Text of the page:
the dip

I am not an early bird, never have been. But motherhood brings in a basket of changes and one of the biggest change in my life has been ‘To become a morning riser’.

Early morning is the zippiest phase of the whole day in the Parija household. Flinging the blanket as the alarm goes off; whisking the little one as she gets busy in skimming around the bed still recovering from the slumber, expeditious gulping of the breakfast and Voila! All set to begin the day!

As I come back after dropping the little one in school, the instant urge to have an energy drink becomes way too overwhelming. So out comes the cup and a set of 4 Marie biscuits. Ah! My little set of morning happiness.

I have never been a tea person, coffee makes my day. As the house plunges into silence; I raise my feet on the neighboring chair; dunk my Maries in the smoking hot coffee; and let it melt in my mouth slowly. Ah! some happiness in life are priceless and home is where I can just raise my feet on the chair in front and dunk my biscuit in my coffee; because no body is watching. Its all about savouring the Early Morning Sip and appreciating the ‘Me’ times.

Fighting the demons

“Why do you want to go back to India? This is a much safer place for women and you have a daughter too. Why do you want to go back to a country where the women folks have to constantly watch their backs and look out for hungry sex predators waiting for an opportunity to pounce upon you?”

These were the concerned words from one of my European friends who had come over for dinner last night. Well I appreciate the noble thoughts behind the words, but simultaneously I do not approve of the sentiments that go along with the words. I am a proud Indian and I will always be one; unlike some of my fellow countrymen settled abroad who are so ashamed of their country of origin that they prefer talking to their kids in their adopted country language than their native language.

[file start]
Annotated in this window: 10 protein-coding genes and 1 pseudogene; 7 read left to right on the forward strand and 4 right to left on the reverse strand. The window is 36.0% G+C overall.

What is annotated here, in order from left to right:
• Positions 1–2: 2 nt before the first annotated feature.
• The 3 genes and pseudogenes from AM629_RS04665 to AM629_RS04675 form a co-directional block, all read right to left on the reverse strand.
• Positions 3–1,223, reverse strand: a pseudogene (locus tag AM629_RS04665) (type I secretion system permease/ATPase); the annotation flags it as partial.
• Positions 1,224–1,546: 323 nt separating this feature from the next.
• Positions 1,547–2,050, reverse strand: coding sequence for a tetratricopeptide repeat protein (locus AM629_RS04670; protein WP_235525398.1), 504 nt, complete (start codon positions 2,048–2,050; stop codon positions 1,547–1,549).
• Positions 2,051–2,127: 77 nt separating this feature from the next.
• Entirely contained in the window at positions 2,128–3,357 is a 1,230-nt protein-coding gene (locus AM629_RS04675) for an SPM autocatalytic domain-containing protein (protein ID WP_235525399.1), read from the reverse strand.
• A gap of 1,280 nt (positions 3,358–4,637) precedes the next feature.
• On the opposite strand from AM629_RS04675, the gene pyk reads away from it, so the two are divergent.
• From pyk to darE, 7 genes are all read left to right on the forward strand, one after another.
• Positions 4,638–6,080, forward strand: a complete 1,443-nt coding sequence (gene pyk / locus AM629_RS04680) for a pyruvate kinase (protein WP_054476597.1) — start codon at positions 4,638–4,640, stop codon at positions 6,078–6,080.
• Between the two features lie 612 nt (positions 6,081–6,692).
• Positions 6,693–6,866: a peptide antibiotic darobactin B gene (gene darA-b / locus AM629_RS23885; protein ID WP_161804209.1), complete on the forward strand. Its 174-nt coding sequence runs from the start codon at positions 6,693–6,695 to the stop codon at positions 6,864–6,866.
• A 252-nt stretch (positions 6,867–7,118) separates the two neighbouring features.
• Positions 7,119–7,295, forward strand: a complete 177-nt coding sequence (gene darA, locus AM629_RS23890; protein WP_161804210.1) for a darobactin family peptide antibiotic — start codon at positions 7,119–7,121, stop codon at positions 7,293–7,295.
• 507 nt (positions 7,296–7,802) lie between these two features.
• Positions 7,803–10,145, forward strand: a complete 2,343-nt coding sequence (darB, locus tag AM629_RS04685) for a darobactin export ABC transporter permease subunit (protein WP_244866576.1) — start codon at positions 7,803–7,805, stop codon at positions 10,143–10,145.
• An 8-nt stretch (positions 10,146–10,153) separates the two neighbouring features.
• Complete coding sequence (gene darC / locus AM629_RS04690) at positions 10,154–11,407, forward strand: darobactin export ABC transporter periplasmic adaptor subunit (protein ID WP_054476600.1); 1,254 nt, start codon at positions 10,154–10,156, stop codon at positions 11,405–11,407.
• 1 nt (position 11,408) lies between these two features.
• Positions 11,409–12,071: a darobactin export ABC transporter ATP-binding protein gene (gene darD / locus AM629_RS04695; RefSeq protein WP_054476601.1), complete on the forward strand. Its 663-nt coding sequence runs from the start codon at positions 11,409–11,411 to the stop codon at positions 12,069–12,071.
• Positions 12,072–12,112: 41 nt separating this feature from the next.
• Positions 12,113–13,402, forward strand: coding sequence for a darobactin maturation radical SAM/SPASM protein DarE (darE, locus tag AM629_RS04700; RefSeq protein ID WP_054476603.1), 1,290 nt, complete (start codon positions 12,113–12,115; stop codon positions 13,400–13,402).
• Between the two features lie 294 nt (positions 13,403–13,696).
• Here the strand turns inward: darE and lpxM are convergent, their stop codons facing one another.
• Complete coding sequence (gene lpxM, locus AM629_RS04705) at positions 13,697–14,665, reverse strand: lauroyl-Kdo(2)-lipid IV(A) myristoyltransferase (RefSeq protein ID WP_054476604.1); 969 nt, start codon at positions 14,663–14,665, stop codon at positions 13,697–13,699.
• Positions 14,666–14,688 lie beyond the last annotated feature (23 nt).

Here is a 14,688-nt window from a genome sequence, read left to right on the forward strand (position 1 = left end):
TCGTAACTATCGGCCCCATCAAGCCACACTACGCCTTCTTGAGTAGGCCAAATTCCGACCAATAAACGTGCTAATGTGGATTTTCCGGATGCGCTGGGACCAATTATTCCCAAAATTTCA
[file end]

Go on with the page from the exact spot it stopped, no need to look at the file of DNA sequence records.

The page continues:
Yes I agree recently there has been a spurt in the sexually motivated incidents against women, some being extremely brutal and heinous. The news reports all over the world have been rife with atrocities towards Indian women of-late reducing an Indian women to a subject of pity. But are these so called atrocities, brutality, and sexually motivated crimes against women restricted to the geographical boundaries of India? NO! Atrocities and crimes against women have no geographical demarcations. In fact they are spread out all over the world. Unfortunately they do not get reported. But just being not reported doesn’t mean they do not happen; they do happen; and they are done by men; but not all men. So if not all men are rapists and perverts then why are you generalizing Indian Men? Not all Indian men are rapists, not all Indian men disrespect women, not all Indian men ask for dowry, not all Indian men kill female foetuses, not all Indian men are perverts. India has always been a patriarchal society but so has been the societies of many countries around the world but that doesn’t mean women are not respected in the country. Women have always played pivotal roles in an Indian family and continue to do so. In fact a lesser known fact is India has matriarchal societies in many parts of the country too where the ‘woman’ and not the ‘man’ is the head of the family.